What Dr. Ben Carson is Up To


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James Hamblin has published a profile of Dr. Ben Carson in Politico Magazaine called: "Who Is Dr. Ben Carson? And why is he sort of running for president?" For anyone who wonders what the latest is on Carson, his possible run for political office, and his views on the Affordable Care Act, this article sums it up nicely.

Carson continues to deny political aspirations. But not unequivocally. He says he is simply a concerned citizen "unless he receives another call from the good Lord." He says he believes that there ought to be more doctors involved in politics and policy.

Hamblin introduces readers to Armstrong Williams, Carson's business manager who manages his media image. He describes Williams as "sternly contrarian and boldly conservative." It is Williams who has has orchestrated Carson's many media appearances since his widely publicized Prayer Breakfast speech last year.

Carson is a conservative darling, but if those leaning hard right listen closely, they might be surprised. "Everybody should be insured," Carson says about healthcare. Carson favors a system in which all Americans have health savings accounts into which federal deposits are made, Hamblin writes.

The article continues:

For all his fiscally conservative talking points and Ayn Rand-level concerns that his home might be taken from him and given to those in need, Carson also espouses hard-to-categorize ideas that range far beyond his health-care critique—so far beyond that conservatives cheering his rise might find them troubling if they listen hard. He did say to me, “Everyone who’s not achieving is a drag on our society,” but he said it with an eye to the work of John F. Kennedy, whom Carson admires. He loves quoting, “Ask not …”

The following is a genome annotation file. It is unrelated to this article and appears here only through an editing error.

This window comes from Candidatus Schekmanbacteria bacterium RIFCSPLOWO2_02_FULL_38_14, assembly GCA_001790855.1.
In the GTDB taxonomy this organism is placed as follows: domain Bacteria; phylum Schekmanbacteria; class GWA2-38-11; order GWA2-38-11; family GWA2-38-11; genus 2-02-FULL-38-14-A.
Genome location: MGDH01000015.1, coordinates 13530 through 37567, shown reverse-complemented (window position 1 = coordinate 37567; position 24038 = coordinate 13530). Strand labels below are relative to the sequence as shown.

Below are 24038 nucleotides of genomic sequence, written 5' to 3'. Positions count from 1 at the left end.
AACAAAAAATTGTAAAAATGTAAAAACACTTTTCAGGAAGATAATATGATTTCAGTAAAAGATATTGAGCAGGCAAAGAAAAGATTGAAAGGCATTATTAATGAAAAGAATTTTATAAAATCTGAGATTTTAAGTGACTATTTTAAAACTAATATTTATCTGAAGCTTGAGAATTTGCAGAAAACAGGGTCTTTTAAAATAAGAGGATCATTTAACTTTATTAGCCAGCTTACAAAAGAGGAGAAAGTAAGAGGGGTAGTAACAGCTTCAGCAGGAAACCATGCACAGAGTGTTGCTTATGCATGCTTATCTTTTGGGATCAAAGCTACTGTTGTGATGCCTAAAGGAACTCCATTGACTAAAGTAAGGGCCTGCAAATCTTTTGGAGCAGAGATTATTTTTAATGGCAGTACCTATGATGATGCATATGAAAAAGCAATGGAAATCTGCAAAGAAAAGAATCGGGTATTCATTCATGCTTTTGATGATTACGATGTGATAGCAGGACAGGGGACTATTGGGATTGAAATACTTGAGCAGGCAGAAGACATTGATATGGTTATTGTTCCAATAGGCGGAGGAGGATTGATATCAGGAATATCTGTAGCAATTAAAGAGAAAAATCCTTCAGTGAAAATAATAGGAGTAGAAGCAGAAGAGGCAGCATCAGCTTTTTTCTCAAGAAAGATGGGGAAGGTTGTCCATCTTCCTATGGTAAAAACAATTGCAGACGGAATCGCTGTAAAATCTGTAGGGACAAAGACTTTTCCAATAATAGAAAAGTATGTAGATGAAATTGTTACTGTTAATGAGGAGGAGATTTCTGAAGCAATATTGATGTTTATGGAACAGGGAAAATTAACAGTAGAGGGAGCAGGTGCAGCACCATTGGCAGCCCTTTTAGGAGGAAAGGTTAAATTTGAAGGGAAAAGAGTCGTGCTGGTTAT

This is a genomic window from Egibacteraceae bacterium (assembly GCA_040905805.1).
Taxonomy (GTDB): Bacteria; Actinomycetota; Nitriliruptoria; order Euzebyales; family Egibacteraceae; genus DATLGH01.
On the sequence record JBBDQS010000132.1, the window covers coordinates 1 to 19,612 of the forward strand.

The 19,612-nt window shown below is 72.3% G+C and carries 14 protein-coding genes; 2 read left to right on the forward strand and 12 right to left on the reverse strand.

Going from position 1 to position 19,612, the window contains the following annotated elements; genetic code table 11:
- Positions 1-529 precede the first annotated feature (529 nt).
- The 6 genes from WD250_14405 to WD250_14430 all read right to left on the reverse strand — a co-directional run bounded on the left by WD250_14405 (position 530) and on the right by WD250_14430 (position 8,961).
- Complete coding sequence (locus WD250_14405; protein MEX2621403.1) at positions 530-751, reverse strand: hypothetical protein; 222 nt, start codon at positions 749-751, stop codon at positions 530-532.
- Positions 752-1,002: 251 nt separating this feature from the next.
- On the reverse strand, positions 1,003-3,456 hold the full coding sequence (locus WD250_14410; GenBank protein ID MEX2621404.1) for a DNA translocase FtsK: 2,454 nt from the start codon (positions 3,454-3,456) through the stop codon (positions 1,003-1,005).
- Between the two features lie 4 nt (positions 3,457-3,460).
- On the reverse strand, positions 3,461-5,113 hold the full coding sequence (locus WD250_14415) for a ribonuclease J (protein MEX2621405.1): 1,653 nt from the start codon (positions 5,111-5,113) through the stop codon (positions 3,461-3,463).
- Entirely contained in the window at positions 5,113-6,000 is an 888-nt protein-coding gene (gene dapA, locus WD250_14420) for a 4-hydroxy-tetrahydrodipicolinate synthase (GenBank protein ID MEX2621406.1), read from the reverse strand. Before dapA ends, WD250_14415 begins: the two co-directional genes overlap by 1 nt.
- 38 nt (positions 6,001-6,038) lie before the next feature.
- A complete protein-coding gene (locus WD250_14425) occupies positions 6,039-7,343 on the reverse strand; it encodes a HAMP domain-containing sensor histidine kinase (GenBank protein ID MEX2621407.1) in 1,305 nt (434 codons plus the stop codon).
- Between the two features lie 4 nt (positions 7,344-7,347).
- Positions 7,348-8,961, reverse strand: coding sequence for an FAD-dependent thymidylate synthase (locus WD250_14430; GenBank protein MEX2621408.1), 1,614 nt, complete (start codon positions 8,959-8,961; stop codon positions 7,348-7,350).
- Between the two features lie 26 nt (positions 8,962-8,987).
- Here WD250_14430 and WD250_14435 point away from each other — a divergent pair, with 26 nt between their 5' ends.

“What I prefer is to create mechanisms whereby all people can move upward,” Carson said.

And take his thoughts on education.

“If you happen to be in an affluent community, there’s a lot more money for the schools, better facilities, everything. All that does is perpetuate the situation,” he told me. “Wouldn’t it make more sense to put the money in a pot and redistribute it throughout the country so that public schools are equal, whether you’re in a poor area or a wealthy area?”

Might a wealthy person object to funding a school system in a poor community on the other side of the country?

“I have never heard a wealthy person say that,” Carson said. “And I have talked to a lot of wealthy people.”

Read the entire Politico article.


This is a companion discussion topic for the original entry at http://spectrummagazine.org/node/5951